The model requires that one knows the amplification factor A, the rate constant for the first-order inactivation of rhodopsin KR, the rate constant for the inactivation of PDE KE, and β0 = βdark, the phosphodiesterase activity in the dark (see Table II). We determined the values of these parameters from our experiments by deriving KE from the value of the dominant time constant (Nikonov et al., 1998) and assigning β0 the value of GC catalytic activity in the dark (α'dark) (Hodgkin and Nunn, 1988). KR is the inverse of TR, the time constant characterizing the inactivation of the catalytic activity of rhodopsin. This is the only variable in Eq. A1 that we could not directly measure. Instead, we estimated its value indirectly, by varying its value systematically in Eq. A1 until the model best fit the tadpole experimental spectrum, where we have shown that there is little feedback at work. By assigning TR = 0.8 s (it is 0.4 in salamander rods), the model spectrum (Fig. 8 B, continuous line) fit the data of the tadpole rods quite well. The values of the parameters used in the model are summarized in Table II.
To fit the spectra of the froglet rod responses, the model included the cGMP feedback loop acting across the final stage. The expression for the power spectrum was modified according to Nikonov et al. (1998), their equation A6.6:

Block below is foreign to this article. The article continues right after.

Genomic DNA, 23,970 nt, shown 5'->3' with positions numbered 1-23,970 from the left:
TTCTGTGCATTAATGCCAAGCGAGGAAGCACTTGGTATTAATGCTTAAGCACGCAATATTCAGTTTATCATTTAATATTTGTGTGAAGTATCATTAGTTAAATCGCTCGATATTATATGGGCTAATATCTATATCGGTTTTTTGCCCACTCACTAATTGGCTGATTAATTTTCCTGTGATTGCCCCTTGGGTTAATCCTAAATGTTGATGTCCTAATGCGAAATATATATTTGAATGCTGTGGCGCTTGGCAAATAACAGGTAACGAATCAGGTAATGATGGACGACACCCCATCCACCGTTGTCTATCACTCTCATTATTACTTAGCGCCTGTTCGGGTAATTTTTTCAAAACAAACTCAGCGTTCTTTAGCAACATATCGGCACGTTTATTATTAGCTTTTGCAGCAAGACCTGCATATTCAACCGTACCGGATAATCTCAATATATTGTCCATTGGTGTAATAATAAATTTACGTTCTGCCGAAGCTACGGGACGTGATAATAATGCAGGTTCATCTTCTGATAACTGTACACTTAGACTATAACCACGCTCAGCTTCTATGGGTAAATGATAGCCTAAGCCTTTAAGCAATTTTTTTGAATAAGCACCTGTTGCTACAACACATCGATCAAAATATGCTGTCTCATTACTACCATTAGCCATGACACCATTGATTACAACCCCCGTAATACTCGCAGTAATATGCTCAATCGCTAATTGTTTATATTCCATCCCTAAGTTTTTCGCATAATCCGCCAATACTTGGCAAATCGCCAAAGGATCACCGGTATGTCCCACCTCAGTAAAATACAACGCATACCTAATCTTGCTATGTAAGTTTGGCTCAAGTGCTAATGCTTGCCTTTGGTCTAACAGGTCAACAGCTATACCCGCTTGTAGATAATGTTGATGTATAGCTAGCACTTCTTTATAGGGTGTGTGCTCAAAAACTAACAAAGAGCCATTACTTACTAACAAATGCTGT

where the calcium-dependent feedback acting by way of GC is described in terms of a first order reaction. Hf is the gain of the feedback stage,
and βf the rate constant of the feedback stage,
ξ is the proportionality factor relating changes in GC activity to changes in free calcium (Nikonov et al., 1998, Eq. A6.3), nH is the Hill coefficient for the cGMP-gated channels, γ is the factor converting calcium currents into concentration changes, and η is the fraction of unused exchange current at rest (Nikonov et al., 1998, Eq. 15). The parameter γ is inversely proportional to the rod's capacity to buffer calcium changes and may therefore be expressed as
where ΔBCa is the fractional change in buffering capacity. That is, both Hf and βf are inversely proportional to ΔBCa:
We explored the role of the independent variables Hf and βf, the gain and the rate constant of the feedback stage, in shaping the power spectrum (Fig. 9, A and B). A family of parametric low-pass filter curves resulted when systematically varying Hf in Eq. A2. The scale of the ordinates is extended to show that all spectra are limited by the same high frequency asymptote. With negligible feedback gain (Hf → 0), the spectra fit the BAPTA data well. As gain increased, the cutoff frequency increased and the region of constant power shifted down along the asymptote. The model fits the data reasonably when Hf = 5 (and βf was constant at 0.5 s−1). Similarly, a family of curves is obtained when βf is the independent variable and Hf remains constant (Hf = 5) (Fig. 9 B). As the feedback rate constant increases, the power in the low frequency range decreases and the bandwidth increases. The spectrum takes a band-pass profile for extremely fast feedback (βf = 5).